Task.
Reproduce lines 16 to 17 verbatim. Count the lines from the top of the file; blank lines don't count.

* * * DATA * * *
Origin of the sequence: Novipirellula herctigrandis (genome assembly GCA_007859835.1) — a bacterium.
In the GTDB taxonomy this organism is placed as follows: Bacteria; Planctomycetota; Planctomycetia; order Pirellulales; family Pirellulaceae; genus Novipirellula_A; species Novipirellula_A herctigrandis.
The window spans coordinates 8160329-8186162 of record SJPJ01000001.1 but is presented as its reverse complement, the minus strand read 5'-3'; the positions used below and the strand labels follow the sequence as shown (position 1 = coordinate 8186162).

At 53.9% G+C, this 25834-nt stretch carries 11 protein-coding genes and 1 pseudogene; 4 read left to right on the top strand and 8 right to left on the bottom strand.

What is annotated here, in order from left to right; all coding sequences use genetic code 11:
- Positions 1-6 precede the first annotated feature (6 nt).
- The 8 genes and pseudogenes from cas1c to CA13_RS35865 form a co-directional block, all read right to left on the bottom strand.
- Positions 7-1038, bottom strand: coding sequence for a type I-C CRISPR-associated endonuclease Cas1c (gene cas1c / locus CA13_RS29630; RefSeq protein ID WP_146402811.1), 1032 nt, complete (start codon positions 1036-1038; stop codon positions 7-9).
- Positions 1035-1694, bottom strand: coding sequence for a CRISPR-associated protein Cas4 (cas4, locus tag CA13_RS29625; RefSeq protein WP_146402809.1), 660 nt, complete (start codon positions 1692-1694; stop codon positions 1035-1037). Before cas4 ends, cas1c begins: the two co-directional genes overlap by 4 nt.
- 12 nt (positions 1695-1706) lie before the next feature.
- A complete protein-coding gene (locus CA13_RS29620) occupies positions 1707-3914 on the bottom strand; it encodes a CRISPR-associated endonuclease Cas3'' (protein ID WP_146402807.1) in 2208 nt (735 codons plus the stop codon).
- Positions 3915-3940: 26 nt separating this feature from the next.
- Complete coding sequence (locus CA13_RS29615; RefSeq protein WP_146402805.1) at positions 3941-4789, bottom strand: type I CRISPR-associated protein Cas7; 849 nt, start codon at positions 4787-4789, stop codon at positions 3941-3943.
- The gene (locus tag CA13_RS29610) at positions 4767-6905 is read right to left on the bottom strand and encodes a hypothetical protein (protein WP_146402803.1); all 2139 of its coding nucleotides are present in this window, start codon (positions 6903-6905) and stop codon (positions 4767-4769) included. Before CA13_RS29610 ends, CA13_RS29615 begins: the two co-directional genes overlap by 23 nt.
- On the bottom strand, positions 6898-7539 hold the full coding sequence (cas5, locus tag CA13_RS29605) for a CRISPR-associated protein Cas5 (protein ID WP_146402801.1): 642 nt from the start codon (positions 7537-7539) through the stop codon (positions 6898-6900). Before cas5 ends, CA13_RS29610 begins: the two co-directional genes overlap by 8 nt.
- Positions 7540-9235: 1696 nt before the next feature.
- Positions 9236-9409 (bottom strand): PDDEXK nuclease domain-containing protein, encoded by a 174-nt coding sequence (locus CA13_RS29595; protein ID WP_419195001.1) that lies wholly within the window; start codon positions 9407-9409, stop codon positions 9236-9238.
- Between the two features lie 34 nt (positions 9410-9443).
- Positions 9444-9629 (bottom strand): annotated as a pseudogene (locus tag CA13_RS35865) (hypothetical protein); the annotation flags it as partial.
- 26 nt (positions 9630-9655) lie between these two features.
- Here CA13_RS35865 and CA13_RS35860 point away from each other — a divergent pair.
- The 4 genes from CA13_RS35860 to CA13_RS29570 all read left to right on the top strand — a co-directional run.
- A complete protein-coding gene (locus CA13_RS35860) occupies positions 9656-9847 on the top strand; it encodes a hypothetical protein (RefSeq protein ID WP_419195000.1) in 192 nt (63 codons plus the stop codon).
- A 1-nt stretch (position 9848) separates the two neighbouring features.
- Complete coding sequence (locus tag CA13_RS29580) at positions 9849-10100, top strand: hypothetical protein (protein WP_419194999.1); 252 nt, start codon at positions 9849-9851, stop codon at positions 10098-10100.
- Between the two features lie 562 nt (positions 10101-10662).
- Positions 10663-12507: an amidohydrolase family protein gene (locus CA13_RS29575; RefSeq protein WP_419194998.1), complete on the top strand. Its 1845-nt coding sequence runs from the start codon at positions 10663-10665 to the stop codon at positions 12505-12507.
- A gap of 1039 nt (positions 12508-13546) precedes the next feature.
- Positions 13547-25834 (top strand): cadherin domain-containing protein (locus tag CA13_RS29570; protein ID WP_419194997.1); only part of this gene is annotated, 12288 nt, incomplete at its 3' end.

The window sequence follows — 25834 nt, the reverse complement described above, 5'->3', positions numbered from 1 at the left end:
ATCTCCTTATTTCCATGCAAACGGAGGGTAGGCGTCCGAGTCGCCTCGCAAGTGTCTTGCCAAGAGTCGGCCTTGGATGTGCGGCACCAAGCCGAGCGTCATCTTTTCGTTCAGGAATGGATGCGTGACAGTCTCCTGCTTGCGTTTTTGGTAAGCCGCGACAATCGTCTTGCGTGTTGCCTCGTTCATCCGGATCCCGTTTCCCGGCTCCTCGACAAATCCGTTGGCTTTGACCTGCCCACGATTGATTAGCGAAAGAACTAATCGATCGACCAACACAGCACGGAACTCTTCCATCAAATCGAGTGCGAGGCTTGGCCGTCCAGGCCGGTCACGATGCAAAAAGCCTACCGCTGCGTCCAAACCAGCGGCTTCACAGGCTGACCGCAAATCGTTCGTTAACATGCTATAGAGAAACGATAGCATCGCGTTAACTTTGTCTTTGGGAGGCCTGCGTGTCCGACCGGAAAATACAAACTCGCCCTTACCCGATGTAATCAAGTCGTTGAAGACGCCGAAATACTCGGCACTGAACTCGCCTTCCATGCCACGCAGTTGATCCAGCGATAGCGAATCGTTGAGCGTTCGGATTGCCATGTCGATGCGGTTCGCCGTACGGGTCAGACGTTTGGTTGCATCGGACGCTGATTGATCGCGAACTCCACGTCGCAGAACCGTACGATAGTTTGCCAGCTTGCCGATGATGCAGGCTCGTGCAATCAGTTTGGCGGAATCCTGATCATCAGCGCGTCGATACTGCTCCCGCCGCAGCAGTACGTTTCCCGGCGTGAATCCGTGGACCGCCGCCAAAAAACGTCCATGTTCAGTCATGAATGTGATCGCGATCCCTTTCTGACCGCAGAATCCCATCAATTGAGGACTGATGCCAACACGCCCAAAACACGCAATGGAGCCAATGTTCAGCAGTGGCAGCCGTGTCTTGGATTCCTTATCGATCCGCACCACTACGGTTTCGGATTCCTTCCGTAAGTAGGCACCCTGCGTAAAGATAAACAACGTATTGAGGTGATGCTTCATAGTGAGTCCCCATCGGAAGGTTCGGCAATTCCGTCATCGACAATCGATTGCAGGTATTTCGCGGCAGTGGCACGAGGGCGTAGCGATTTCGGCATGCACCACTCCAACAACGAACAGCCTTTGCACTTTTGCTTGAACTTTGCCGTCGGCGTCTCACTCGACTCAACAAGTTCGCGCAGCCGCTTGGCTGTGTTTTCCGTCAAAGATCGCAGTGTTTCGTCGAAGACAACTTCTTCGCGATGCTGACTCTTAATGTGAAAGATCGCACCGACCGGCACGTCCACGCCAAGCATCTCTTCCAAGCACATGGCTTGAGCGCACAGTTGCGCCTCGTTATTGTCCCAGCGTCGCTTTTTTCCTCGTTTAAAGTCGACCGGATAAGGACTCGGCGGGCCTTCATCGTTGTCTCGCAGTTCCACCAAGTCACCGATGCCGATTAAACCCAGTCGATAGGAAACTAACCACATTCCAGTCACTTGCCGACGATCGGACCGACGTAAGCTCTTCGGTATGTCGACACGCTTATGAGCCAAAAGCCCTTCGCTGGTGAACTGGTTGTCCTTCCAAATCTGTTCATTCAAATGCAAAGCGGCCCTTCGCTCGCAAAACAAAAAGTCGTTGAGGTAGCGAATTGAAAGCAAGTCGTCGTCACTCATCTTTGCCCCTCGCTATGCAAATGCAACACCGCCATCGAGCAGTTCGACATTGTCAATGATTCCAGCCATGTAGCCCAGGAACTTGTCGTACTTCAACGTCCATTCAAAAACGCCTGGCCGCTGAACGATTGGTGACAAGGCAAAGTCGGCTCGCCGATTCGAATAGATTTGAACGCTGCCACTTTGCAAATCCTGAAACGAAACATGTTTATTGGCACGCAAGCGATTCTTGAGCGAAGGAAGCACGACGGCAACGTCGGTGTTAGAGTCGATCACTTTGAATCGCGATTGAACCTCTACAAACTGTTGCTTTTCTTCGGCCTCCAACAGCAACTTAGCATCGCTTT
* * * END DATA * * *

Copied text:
- Positions 7540-9235: 1696 nt before the next feature.
- Positions 9236-9409 (bottom strand): PDDEXK nuclease domain-containing protein, encoded by a 174-nt coding sequence (locus CA13_RS29595; protein ID WP_419195001.1) that lies wholly within the window; start codon positions 9407-9409, stop codon positions 9236-9238.